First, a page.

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    • Jefferson, Thomas
    • Jefferson, Thomas
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    • Huntington, Samuel
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    • Revolutionary War

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Documents filtered by: Author="Jefferson, Thomas" AND Author="Jefferson, Thomas" AND Recipient="Huntington, Samuel" AND Period="Revolutionary War"
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The want of intelligence of the Southern movements of the enemy, and the anxieties we have felt on that account, cannot have been less experienced by Congress. Having just now received a state of things as they are at present in that quarter, from Governor Nash, and from Colo. Monroe (the gentleman whom in a former letter I had informed Congress I had sent to hang as near as he could about the...
By Mr. Foster Webb you will receive in part of the requisition of Congress of 1,953,200 Dollars, the following sums, to wit 650,000 Dollars in money, and bills for 780,239 8/9 Dollars, making in the whole 1,430,239 8/9 Dollars. There remains a deficiency of 522,960 1/9 dollars which I hope to be able to send on within four weeks from this time. I should have been very happy to have been...
I have received and shall duly comply with the recommendations of Congress for corresponding with their committee at Headquarters. It having been necessary to lay their and your requisitions before the General assembly, it has not been within my power to give any effectual answer till within these few days; and now only on the article of provisions. I beg leave to refer you to my letter to...
According to the desire of Congress expressed in their resolutions of the 17th Ult. I shall endeavor to inform them what has been done by this state in consequence of the several resolutions there referred to. 1779. Mar. 9. Recommendation to the states to compleat their respective quotas of 80 battalions. 1780. Feb. 9. United states to furnish their respective deficiencies of 35,211 men on or...
It is not in my power to add any circumstance of consequence to those communicated to you by Genl. Gates, and as I suppose to the delegates of N. Carolina by Gover. Nash a letter from whom accompanies this, and I take for granted communicates the later intelligence which he was so kind as to transmit me at the same time. A force is again collected of between four and five thousand men...
Since the dispatches forwarded three days ago I have received others from Genl. Gates which he was pleased to leave open for my perusal and desired they might then be sent on by the line of expresses. He has therein informed you of the articles he has called on us for, and it may be important that you should know as well what we cannot as what we can do. Of the tents desired we cannot procure...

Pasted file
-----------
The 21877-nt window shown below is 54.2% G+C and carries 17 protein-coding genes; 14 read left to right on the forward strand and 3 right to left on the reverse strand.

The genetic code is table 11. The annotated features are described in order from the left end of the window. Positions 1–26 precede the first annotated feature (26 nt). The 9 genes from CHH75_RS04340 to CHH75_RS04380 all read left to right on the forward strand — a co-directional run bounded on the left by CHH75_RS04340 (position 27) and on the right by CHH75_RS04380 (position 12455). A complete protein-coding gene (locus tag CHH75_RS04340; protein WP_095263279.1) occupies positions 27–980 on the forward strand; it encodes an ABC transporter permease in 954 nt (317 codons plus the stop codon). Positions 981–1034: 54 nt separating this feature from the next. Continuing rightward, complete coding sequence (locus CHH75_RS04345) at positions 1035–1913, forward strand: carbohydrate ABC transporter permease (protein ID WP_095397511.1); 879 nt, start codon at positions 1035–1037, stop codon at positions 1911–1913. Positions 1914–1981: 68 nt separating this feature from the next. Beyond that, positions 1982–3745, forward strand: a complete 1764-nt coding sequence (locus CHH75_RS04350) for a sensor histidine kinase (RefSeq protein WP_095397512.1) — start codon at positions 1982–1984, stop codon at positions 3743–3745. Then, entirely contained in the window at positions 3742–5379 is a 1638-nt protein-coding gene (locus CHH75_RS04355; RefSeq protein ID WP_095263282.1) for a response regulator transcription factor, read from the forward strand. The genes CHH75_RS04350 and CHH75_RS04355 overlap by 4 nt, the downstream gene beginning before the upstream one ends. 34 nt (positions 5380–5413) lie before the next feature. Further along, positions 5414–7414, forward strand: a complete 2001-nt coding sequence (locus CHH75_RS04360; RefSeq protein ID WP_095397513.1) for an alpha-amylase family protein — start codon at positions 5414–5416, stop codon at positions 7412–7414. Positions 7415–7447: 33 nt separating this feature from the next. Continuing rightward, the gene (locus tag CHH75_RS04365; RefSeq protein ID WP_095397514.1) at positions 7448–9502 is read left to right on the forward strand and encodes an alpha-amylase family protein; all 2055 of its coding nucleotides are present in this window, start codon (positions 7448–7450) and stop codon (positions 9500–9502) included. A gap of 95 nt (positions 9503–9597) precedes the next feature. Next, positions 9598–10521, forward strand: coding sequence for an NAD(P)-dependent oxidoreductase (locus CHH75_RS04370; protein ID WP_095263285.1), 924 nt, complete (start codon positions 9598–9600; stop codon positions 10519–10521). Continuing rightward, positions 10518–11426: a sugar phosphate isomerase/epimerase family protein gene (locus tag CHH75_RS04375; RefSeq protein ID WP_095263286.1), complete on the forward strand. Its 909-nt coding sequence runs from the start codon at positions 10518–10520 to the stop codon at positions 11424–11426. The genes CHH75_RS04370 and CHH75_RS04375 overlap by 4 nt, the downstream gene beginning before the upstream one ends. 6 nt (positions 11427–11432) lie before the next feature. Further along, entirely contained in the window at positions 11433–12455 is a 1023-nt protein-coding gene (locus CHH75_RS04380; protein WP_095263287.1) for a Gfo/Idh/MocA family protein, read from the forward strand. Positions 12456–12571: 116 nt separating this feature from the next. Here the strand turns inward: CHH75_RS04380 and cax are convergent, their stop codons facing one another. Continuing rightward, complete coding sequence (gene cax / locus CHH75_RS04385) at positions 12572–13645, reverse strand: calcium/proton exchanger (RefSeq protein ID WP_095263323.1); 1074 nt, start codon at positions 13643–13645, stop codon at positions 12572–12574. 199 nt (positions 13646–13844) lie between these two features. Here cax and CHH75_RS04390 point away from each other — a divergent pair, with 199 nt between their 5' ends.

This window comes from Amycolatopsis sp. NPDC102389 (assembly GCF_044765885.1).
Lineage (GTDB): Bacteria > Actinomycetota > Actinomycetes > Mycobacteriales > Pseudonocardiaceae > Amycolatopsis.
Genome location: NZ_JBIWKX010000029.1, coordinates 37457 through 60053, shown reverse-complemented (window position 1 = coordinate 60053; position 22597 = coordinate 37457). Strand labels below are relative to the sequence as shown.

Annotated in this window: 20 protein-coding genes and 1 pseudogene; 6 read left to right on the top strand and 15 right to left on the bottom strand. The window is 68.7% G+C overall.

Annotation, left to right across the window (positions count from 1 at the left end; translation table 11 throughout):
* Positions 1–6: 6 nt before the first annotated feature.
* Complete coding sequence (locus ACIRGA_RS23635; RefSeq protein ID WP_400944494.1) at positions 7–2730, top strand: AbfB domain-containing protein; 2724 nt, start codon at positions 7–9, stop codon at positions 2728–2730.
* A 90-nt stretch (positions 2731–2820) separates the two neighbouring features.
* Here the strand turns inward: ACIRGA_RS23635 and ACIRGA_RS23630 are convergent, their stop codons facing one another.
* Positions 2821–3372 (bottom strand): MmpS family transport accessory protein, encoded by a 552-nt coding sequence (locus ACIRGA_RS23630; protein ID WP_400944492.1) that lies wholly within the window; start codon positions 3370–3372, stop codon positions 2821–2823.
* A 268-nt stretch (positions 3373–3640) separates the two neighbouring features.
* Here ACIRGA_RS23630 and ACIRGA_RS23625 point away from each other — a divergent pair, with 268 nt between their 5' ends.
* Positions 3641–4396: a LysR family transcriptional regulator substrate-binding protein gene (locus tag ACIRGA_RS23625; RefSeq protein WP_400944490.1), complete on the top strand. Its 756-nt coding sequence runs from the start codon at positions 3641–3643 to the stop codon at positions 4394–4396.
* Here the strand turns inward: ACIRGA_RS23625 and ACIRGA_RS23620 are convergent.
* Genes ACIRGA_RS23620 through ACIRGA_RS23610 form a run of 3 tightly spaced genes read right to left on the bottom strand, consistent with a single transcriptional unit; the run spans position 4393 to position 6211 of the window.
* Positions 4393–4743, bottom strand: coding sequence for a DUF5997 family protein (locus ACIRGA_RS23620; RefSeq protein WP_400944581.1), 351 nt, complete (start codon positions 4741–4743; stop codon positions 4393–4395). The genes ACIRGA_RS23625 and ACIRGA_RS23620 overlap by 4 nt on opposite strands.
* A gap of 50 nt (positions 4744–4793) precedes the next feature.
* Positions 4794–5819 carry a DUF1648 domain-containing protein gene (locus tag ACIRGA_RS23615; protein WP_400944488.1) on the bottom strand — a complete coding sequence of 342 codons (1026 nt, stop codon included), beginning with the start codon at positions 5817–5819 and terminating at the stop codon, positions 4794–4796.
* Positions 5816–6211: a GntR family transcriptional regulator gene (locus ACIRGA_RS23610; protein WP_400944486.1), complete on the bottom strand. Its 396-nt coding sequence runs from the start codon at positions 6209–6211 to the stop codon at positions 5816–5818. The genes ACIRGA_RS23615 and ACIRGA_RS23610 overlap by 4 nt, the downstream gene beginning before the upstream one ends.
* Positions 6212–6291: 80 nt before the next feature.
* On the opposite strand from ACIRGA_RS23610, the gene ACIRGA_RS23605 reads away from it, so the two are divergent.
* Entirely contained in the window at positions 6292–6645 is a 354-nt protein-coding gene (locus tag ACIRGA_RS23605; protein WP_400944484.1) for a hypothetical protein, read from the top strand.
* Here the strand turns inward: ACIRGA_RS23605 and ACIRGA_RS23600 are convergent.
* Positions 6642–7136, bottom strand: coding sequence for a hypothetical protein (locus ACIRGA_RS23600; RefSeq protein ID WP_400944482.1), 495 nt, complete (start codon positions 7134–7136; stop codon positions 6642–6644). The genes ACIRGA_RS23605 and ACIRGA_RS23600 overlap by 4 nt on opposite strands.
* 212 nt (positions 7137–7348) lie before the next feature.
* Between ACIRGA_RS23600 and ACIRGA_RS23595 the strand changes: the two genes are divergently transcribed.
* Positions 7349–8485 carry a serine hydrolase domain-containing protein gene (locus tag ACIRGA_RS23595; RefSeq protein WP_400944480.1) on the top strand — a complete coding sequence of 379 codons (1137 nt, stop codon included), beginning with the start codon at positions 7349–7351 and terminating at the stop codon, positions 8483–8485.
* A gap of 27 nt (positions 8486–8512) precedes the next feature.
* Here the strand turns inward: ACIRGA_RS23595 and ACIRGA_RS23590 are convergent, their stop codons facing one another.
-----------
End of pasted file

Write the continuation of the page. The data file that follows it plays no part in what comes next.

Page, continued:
On receipt of the resolutions of Congress of June 19, for procuring Horses to remount Whites and Washingtons cavalry we laid the same before the assembly and were authorized by them to engage the state for payment. We thereon sent out powers to the different counties to purchase 160 Horses which were properly described in addition to 83, the purchase of which we had before authorized. That...
According to Genl. Gates’s request I transmit to your Excellency the inclosed copy of a letter I received from him this morning. That the enemy should meditate taking possession of Portsmouth in the manner they give out does not seem probable, as Sr. Henry Clinton under the present appearances would scarcely consent to spare men from New York; and that they should think of taking possession of...
At the desire of Genl. Gates I transmit you the inclosed letters from Genl. Harrington and Colo. Marian and the deposition of a prisoner escaped from the enemy. A Gentleman will set out from this place within two days for Philadelphia to receive and bring our quota of the new money, which we hope will be in readiness for him. I have the honor to be with the greatest respect Your Excellency’s...
[Richmond, 27 Sep. 1780. JCC Journals of the Continental Congress, 1774–1789 , ed. W. C. Ford and others, Washington, 1904–1937 , xviii , 912 (9 Oct. 1780): “A letter, of 27 September, from Governor Jefferson was read, accompanied with copies of the acts of the Virginia assembly, from the beginning of the year, 1779.” Letter not located, but the Journals record two days later that, on a motion...